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Strobelight circuit operation

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Ali Sajjad

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I have an strobe light which flashes the xenon lamp at adjustable frequency. Triggering of the xenon lamp is done by applying a high voltage pulse at the trigger terminal of the lamp.I have seen strobe circuits using SCRs, but when i traced this circuit from my strobe light, i found that it is quite different from others. Can any one help me to understand how the circuit functions.

Regards
- Ali Sajjad
 

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McGuinn

New Member
Is the transistor working like an AND gate, looking for both the 300VAC to be available and the pulse? It then passes a pulse to the step-up transformer which generates the HT pulse?
 

Ali Sajjad

New Member
yes the circuit is 100% correct. The stobe light is a commercial unit. I have also simulated the circuit in Circuitmaker version 5, and it gives the high voltage pulses at the trigger transformer output.
Well it does not work like an AND gate, as the 300 V power is DC not AC, and is always available.
 

Styx

Active Member
Ali Sajjad said:
yes the circuit is 100% correct. The stobe light is a commercial unit. I have also simulated the circuit in Circuitmaker version 5, and it gives the high voltage pulses at the trigger transformer output.
Well it does not work like an AND gate, as the 300 V power is DC not AC, and is always available.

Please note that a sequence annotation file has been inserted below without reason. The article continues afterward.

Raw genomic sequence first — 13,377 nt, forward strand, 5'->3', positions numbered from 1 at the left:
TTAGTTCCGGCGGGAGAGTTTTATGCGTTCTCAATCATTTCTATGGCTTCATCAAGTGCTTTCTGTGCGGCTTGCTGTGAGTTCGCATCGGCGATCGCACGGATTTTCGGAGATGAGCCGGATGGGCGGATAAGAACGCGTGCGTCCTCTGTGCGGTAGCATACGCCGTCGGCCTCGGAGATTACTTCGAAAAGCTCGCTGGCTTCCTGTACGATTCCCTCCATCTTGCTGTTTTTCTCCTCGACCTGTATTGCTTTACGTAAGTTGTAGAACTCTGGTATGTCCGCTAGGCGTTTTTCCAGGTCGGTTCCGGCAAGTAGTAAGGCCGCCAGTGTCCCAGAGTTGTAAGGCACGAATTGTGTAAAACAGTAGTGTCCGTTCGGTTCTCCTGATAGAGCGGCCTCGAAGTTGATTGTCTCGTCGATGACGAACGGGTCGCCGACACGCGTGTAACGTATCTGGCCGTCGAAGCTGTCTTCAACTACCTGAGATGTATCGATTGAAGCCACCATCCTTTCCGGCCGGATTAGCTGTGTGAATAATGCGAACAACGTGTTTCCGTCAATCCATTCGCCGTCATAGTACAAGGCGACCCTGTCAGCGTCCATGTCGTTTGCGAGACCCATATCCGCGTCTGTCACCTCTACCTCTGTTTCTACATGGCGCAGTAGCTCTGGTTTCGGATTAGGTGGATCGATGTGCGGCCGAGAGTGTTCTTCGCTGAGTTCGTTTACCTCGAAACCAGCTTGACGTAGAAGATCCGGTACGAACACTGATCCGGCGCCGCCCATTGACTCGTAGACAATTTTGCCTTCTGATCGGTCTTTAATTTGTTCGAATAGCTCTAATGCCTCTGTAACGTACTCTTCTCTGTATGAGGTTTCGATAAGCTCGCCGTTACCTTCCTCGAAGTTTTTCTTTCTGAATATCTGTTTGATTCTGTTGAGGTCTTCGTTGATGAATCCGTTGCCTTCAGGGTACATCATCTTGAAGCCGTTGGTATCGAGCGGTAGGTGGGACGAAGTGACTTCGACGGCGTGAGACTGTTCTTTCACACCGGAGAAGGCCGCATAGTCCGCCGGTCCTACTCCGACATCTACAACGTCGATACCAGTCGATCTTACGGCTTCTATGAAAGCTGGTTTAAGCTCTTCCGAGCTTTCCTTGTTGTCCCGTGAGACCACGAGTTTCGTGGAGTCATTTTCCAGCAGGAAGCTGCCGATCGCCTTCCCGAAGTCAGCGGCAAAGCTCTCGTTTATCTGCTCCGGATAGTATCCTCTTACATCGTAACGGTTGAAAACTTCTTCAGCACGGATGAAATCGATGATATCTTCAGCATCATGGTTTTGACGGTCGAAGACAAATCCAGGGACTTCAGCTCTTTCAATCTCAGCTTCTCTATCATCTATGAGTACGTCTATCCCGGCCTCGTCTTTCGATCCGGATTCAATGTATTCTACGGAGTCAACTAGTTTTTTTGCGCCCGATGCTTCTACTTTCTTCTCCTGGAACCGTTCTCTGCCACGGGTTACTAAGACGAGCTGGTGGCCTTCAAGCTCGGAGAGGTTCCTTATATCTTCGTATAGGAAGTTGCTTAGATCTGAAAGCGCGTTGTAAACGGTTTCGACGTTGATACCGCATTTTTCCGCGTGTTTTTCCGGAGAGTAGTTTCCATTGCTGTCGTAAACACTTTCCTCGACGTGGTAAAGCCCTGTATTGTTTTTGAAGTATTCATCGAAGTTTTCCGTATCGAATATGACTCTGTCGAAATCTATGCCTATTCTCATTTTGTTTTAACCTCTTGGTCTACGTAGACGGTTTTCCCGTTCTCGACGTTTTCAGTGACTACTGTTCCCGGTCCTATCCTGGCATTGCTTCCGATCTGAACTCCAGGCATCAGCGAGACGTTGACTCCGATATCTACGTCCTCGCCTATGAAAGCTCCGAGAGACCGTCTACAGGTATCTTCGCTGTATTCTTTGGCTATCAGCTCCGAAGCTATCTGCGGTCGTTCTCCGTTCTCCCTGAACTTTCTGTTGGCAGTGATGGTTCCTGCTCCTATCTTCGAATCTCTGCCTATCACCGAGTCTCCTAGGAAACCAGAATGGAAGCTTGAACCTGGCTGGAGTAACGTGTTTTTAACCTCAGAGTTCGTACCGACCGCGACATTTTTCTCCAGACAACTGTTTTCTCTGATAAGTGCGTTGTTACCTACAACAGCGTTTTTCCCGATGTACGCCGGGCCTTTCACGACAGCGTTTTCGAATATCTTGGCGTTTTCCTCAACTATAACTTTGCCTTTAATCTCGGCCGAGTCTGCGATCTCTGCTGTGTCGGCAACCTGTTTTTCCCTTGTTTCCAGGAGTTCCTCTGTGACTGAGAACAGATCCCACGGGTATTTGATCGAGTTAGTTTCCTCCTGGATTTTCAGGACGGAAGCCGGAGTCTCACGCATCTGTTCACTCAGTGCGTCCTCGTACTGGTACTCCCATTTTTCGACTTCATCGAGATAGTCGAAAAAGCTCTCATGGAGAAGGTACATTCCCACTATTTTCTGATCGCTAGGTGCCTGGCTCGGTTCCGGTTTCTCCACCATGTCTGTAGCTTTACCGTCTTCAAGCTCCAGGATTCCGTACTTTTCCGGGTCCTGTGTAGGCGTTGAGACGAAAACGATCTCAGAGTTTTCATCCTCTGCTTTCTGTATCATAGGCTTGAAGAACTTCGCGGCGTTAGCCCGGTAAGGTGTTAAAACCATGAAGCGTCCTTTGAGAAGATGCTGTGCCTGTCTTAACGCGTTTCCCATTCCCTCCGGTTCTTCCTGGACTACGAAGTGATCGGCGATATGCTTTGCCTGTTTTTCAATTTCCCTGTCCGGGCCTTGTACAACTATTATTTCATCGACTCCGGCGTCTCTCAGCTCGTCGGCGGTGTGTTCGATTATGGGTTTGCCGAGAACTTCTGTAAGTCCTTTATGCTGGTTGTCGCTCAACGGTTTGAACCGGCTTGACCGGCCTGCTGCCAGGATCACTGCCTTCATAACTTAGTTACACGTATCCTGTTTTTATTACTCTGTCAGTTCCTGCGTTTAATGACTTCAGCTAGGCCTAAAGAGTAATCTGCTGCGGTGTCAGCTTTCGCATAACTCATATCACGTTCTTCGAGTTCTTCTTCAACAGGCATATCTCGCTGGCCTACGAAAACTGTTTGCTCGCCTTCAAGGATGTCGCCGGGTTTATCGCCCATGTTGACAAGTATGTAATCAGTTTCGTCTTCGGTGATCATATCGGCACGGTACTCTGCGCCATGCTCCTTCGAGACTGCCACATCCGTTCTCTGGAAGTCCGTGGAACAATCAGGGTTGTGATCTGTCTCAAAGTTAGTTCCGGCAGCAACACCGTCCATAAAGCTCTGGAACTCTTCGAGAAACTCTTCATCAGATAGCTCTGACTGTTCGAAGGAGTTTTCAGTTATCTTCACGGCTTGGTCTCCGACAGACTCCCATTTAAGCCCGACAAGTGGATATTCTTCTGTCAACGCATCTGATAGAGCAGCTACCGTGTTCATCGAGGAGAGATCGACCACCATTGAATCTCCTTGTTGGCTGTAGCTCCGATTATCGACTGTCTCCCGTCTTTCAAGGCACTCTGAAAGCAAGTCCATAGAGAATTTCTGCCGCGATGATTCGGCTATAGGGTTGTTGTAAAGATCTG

mmm this is bugging me?

All I can see is that 100Ohm resistor is gonna be a power resistor.
It will draw 3A while the 1u charges up at power on. After that the RMS power will be low (er) due to the duty - strob looks like a short when pulse on - 1u acts as a tank cap and dumps some of its charge into the strobe then gets recharged by the 100Ohm.

Transformer just there to boost a 5V pulse to a voltage level needed to engage the lamp.

22pf acts to AC couple the 1kHz pulse to the XFMR. 10nF used to produced a rounded profile to the pulse comming through the 10pF (possibly more use???), current flowing though the primary winding then goes through 110Ohm res at the BJT base and turns it on and tehn AC couples teh primary winding to GND discharging the XFMR.

I am probably wrong but a first guess.
 

Ali Sajjad

New Member
Wat i guess is that the 10nF capaciot charges through the 1100 ohm resistence (1k + 100 ohm). When the input pulse goes high, the transitor starts to pass current between Collector and Emitter ( acts as a short circuit), so that the 10nF capacitor discharges rapidly through the transistor therby producing a trigger pulse to the XFMR and the XFMR outputs a high voltage spike that triggers the xenon lamp. The 22pF capacitor just acts to decouple the DC voltage, and allows only sudden discharge of 10nF capacitor.

This might be the whole story, ... but might not be :(

- Ali Sajjad
 
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